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19

NCCN Guidelines for Patients

®

Peripheral T-cell Lymphoma, Version 1.2016

2

Treatment planning

Prognostic scores

Skin biopsy

Peripheral T-cell lymphomas and other T-cell

lymphomas may involve the skin. Based on your

skin exam, your doctor may want you to have a skin

biopsy. There are multiple types of skin biopsies.

Which one you will have depends on how large

and where the abnormal skin is. Skin samples may

be removed by excisional, incisional, punch, or

shave biopsies. A punch biopsy uses a sharp hollow

device—like a cookie cutter—to remove a small but

deep sample of both skin layers. A shave biopsy

removes the first layer of skin and part of the second

layer.

Before the skin biopsy, your skin will be numbed with

local anesthesia. You may feel pressure during the

biopsy, but no pain. Afterward, you doctor may close

the wound and apply a bandage. Often, there are no

side effects, but some people do get scars.

Prognostic scores

A prognosis is a prediction of the pattern and outcome

of a disease. As part of treatment planning, your

doctors will assess the prognosis of the cancer.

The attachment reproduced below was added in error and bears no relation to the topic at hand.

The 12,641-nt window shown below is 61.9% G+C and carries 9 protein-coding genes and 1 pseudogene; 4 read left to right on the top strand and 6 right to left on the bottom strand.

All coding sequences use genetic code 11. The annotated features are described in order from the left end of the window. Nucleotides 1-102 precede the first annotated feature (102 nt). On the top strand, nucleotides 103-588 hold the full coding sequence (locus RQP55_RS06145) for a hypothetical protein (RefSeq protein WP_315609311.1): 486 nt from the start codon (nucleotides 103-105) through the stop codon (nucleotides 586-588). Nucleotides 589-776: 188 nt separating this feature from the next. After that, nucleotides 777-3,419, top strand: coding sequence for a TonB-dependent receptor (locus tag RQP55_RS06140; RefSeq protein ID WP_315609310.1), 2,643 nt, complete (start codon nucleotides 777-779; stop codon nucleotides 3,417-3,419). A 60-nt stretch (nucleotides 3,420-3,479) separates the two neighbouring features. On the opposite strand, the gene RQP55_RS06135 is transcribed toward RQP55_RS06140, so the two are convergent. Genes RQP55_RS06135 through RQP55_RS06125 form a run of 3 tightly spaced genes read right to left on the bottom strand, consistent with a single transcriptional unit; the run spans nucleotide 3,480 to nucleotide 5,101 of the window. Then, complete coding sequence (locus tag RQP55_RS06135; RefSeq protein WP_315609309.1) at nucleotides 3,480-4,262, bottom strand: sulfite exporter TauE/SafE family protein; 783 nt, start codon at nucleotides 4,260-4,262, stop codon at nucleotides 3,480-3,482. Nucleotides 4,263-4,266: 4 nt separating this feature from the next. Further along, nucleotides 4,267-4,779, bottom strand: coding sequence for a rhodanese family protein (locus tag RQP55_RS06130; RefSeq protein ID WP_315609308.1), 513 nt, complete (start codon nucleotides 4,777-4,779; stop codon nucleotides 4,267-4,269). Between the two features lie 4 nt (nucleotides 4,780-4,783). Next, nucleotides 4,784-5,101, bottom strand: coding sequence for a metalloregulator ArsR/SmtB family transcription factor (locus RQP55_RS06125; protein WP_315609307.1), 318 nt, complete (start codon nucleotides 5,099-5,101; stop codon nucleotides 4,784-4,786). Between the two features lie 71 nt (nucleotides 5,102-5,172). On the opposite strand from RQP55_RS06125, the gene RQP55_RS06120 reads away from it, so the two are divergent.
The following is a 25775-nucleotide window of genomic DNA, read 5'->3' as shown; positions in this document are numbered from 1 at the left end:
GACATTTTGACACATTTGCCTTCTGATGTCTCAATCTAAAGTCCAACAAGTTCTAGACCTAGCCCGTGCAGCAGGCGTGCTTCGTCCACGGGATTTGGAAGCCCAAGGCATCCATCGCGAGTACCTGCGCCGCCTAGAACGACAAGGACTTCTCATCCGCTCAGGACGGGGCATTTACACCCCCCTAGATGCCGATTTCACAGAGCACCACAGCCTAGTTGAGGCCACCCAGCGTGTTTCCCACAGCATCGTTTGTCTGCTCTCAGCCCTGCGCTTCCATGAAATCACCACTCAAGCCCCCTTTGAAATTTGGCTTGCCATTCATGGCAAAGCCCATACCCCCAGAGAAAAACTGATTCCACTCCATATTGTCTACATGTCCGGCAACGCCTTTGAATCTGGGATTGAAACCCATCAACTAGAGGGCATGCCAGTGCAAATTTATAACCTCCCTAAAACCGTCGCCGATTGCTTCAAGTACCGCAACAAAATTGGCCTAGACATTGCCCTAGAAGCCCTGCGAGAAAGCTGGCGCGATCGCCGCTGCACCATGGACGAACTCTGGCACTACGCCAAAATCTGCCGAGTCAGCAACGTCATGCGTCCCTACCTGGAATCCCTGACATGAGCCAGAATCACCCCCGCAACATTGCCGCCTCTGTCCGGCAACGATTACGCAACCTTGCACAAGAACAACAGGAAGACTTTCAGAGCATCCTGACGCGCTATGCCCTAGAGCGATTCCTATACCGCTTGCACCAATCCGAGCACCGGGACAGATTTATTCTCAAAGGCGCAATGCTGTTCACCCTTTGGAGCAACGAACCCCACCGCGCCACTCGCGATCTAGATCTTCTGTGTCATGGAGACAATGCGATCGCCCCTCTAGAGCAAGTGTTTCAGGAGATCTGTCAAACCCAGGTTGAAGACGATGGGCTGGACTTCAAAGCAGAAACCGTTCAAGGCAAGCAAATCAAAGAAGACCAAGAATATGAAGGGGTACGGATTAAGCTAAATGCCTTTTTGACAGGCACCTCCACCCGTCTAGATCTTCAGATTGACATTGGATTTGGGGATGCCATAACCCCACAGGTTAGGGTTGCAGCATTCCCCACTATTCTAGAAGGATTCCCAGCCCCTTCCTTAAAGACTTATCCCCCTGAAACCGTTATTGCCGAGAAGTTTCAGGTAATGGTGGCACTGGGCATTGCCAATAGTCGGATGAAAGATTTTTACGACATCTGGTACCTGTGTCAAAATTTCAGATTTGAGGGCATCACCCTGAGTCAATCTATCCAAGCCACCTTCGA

There are two methods for predicting the prognosis of

peripheral T-cell lymphoma, which are described next.

Cancer stage

A cancer stage is a rating by your doctors of how

far the cancer has grown and spread. It is used for

prognosis, treatment planning, and to check treatment

results. The Ann Arbor staging system is used to

stage peripheral T-cell lymphoma. In this system,

there are four cancer stages.

Stage I

is cancer that is in only one cluster of

lymph nodes.

Stage II

is cancer that is in 2 or more clusters

either above or below your diaphragm.

Stage III

is cancer that is in lymph tissue on

both sides of your diaphragm.

Stage IV

is cancer that has widely spread

outside the lymphatic system.

When the cancer is staged, other letters are also

assigned. The letters “A” and “B” indicate whether B

symptoms have been present in the past 6 months.

No symptoms is rated A, and if symptoms are present,

B. The letter “E” stands for extranodal disease, which

is cancer in sites other than the lymph nodes. The

letter “X” means the cancer is large (>10 cm).

In general, earlier cancer stages have better

outcomes. However, some people with early-stage

cancer have poor outcomes. Prognosis depends

not just on the cancer stage but other factors. Thus,

doctors have created better methods to predict

prognosis.